blogging by Andrew Wickliffe

X Isle (2006) #1


X Isle is a mildly interesting remnant of the aughts; when indie comic book companies no longer tried to make it with licenses to genre franchises or old toys, but when they tried to get movie deals, presumably repurposing movie scripts or pitches into comic books. It worked a few times. But no one ever turned X Isle into a movie.

The comic is mixing “Lost” (a recent phenomenon at the time) with Jurassic Park and, I don’t know, The Abyss or something. It’s kind of a pitch for a Roland Emmerich movie; it’s not Spielberg, it’s a Spielberg knock-off; it’s not James Cameron, it’s a Cameron knock-off. The artist, Greg Scott, is nice enough to base a few of the characters on working actors to give you an idea of who might get attached. There’s a part for Dwayne “The Rock” Johnson back when they might’ve been able to get him (though he never really did supporting parts). There’s a very prominent part for Sam Jackson—in the most interesting twist, the white people get outwardly racist to Sam Jackson and then say it was the heat. X Isle forecast academic Karens quite well.

The female lead sometimes looks a little like Rachel McAdams, but I might be projecting. Sam Jackson’s a hundred percent intentional, the Rock, I’d say fifty-fifty, Rachel McAdams; it might just be photo reference.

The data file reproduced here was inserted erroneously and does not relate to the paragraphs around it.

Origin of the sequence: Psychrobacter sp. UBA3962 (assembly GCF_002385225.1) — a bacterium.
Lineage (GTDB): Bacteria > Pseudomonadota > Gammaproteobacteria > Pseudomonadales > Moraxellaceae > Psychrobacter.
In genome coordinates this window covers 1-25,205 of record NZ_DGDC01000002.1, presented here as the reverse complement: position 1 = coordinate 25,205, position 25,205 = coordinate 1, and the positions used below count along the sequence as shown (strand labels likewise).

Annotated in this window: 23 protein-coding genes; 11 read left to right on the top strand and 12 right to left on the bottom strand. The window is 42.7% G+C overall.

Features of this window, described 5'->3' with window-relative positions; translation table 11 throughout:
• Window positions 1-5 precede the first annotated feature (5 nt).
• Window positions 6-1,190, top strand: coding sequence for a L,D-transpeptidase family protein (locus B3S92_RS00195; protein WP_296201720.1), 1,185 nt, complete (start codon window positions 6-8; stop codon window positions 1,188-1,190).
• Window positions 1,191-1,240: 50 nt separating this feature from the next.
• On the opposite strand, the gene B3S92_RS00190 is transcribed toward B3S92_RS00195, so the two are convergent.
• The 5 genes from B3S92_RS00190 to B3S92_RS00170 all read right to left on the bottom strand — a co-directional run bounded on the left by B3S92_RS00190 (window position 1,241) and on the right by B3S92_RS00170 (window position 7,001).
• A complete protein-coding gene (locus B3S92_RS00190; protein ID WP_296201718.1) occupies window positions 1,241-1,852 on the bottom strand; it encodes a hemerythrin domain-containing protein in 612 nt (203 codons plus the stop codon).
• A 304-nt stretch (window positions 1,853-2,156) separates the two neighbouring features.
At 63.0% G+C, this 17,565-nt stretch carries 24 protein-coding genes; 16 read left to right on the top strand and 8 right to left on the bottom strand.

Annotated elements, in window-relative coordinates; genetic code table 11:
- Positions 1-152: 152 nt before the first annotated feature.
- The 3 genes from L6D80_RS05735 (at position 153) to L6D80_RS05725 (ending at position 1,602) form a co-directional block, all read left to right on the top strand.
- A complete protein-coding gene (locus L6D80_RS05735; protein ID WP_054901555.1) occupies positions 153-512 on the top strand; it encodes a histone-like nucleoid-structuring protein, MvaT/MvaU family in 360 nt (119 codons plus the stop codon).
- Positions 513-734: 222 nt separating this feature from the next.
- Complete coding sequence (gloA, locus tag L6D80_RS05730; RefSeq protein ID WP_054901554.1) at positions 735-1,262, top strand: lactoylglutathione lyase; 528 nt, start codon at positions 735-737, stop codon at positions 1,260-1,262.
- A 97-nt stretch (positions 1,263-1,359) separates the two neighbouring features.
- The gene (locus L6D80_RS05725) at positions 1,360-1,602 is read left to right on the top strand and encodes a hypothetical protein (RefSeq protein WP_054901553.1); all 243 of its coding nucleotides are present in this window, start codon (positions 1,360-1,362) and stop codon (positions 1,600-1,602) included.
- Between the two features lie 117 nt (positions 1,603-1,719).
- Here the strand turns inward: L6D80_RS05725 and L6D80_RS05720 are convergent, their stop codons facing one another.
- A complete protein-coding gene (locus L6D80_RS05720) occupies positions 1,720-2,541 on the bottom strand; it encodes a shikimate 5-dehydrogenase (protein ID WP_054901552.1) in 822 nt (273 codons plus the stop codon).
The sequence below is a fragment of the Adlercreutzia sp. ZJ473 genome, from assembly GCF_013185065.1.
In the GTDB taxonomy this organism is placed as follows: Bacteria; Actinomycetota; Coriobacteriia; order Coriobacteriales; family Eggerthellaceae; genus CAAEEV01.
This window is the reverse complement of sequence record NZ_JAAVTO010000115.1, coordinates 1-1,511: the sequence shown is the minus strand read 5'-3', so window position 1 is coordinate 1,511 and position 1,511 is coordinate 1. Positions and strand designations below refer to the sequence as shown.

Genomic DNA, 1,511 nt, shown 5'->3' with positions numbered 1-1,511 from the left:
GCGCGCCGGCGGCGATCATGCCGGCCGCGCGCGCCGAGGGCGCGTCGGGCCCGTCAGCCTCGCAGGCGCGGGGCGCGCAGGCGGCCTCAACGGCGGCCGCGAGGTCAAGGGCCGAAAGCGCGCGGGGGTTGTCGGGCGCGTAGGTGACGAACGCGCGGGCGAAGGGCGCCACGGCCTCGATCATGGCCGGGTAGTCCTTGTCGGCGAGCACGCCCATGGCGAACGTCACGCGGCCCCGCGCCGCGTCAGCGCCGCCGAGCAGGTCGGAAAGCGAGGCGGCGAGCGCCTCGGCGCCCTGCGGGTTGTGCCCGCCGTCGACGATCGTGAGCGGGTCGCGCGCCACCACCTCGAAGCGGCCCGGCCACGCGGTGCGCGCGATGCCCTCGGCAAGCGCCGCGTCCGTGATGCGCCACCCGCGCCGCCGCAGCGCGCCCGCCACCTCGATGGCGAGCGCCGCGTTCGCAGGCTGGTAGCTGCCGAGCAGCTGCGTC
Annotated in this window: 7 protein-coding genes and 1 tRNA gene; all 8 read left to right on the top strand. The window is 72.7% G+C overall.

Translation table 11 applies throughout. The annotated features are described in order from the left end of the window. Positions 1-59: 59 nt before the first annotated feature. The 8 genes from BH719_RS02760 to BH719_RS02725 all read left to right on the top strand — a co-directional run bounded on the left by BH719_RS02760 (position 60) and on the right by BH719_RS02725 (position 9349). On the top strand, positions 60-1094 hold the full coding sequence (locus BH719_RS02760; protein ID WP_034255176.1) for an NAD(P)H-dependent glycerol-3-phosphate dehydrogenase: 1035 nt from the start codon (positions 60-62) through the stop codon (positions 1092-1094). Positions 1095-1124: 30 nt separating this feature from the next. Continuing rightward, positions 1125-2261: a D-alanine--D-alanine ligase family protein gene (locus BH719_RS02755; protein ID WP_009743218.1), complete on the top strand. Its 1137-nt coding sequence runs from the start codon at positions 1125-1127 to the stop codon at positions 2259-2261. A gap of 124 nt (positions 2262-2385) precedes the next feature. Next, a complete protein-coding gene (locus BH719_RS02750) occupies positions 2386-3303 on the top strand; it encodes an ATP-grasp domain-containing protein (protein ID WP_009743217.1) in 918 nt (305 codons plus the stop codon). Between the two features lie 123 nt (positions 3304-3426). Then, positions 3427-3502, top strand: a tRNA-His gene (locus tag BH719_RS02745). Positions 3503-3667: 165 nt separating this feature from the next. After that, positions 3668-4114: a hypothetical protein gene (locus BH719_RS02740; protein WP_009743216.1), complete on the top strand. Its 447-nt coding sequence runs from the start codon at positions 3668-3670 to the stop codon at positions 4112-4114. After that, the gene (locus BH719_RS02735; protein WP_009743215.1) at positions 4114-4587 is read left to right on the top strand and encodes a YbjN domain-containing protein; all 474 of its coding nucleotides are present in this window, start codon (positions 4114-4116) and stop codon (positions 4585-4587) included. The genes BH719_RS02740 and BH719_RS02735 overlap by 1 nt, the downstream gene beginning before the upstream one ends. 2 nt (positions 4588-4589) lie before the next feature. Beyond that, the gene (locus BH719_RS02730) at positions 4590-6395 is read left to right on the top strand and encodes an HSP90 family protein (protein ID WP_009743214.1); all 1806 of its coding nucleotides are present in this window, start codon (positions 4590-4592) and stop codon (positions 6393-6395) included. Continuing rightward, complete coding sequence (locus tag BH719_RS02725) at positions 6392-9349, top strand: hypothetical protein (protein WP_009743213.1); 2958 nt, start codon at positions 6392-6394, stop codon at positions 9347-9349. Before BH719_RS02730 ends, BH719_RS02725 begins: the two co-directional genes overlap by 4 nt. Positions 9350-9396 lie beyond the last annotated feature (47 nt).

The McAdams character is a scientist’s daughter. She’s given up her European vacation to hang out with her busy dad, who’s on his way out into the ocean hunting mysterious, recently discovered sea creatures. Sam Jackson’s another scientist. The Rock’s the first mate. The captain’s Michael Biehn from The Abyss but probably a different actor. Not sure about McAdams’s bad dad, who ignores his daughter. Of course, the daughter expects his devoted attention when there are actual real-life monsters. The comic’s got exceedingly bad dialogue; it’s either exposition or quippy. The racist white lady’s a combination.

Scott’s art is pretty decent, though, and the comic does move incredibly well. Somehow writers Andrew Cosby and Michael A. Nelson (I assume Cosby wrote the script or treatment and Nelson adapted) get the pacing right. I kept expecting the comic to end, but they keep getting in more and more scenes.

I’m not sure what the deal is with the title: no way anyone sees X Isle and doesn’t think X-Men.

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